In 1169, Nur ad-Din’s agent Saladin became Vizier to the last Fatimid Caliph in Cairo. There was one armed revolt in protest, but Saladin had already been diligently executing possible rebel commanders, so it didn’t last long. Saladin then inherited the vast Fatimid Army, which included black African regiments, as well as North Africans and conscripted Egyptians. With this army, he set out to extend Egyptian power. By this time, the Crusader Kingdom of Jerusalem had gradually pushed its power into the southern desert, from Gaza to the Red Sea.
Saladin’s first challenge was an alliance between Emperor Manuel Komnenos and King Amalric of Jerusalem; they married each other’s cousins and planned to invade Egypt. King Amalric was the second son of Melisende and Fulk, born after Fulk’s palace-coup defeat briefly healed the marriage. Brother Baldwin III died childless, but Amalric had married young to a Norman heiress and had three children already. When Amalric became King, he was forced to divorce his wife for reasons that are unclear, but the three children were happily accepted as a downstream source of heirs. Amalric was more of a scholar than a warrior, but still he made a strong king, and when he made an alliance with the Emperor, things looked good for Jerusalem’s power to rise.
Manuel and Amalric seemed to be counting on Egypt to put up little defense. They probably knew about the infighting among viziers and generals. In 1168, Amalric and the Hospitaller Knights rode into Egypt and seized the fort of Bilbeis, north of Cairo. They marched straight at Cairo just before Saladin became Vizier; his predecessor offered a huge sum of gold to Amalric to go home. That’s how low Fatimid Egypt’s power had sunk.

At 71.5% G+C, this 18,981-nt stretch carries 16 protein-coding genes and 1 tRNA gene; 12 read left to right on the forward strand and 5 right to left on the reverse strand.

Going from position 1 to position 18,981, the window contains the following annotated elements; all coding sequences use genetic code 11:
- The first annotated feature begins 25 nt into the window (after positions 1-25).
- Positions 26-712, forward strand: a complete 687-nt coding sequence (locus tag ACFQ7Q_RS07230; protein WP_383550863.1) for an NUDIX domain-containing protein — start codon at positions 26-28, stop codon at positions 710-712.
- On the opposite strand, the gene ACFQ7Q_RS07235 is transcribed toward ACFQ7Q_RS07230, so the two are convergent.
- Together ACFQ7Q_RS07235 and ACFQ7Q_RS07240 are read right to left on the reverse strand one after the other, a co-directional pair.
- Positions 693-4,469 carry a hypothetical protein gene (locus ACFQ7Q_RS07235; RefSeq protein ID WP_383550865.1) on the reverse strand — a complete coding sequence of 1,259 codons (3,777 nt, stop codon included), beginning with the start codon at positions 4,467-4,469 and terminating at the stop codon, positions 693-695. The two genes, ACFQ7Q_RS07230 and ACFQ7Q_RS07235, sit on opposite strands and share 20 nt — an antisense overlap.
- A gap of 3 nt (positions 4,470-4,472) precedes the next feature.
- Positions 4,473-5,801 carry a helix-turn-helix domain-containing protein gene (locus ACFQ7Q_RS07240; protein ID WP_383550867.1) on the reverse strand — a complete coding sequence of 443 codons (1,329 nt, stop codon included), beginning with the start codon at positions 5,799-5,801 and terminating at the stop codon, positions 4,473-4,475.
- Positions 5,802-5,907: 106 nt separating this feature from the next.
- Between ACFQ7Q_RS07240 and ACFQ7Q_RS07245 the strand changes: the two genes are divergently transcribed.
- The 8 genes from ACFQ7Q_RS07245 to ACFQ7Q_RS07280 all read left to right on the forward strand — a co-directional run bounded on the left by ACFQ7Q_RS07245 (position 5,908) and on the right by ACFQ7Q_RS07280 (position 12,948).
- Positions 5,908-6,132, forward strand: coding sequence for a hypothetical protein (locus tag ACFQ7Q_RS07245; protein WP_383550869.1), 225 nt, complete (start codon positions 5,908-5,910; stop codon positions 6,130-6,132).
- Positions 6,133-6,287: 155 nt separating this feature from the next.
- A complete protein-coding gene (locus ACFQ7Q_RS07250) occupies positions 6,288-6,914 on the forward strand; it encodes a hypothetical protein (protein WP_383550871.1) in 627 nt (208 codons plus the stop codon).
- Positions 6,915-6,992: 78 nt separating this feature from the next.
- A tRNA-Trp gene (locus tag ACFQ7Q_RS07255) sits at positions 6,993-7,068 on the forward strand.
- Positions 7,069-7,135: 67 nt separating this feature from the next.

Then Saladin happened.
In 1169, twenty Byzantine war ships, 150 galleys, and a flotilla of support craft sailed to Damietta, the nearest Egyptian port city. Some of the ships were personnel carriers who brought a large land army with knights to land at Damietta. Amalric settled into a siege of its fortress, but he would have needed to act with speed and force—and he didn’t. The besiegers ran out of supplies while the new Vizier Saladin put down the revolt and took control of the army. Then he turned north to Damietta.
In disarray, Amalric had to withdraw and sign a truce with Saladin. Saladin followed up quickly by invading Eilat, a port city on the Red Sea. (It marks the base of the sharp south-pointing triangle on a map of Israel.) Eilat had been the Crusaders’ one Red Sea port; now gone. He also seized Gaza, then a Crusader southern outpost. Gaza had a garrison of Templars, the most aggressive knights, but Saladin feinted an attack elsewhere to draw them off.
The Kingdom of Jerusalem felt seriously threatened. It was obviously a terrible thing to have an agent of Nur ad-Din now ruling Egypt; Crusader strategy had been based on playing Turks and Egyptians off each other. Briefly, it appeared that perhaps Saladin had rebelled against Nur ad-Din and there might be a “Clash of the ad-Dins” for the Franks to profit from. Then Nur ad-Din died. Sultan Saladin ruled unopposed.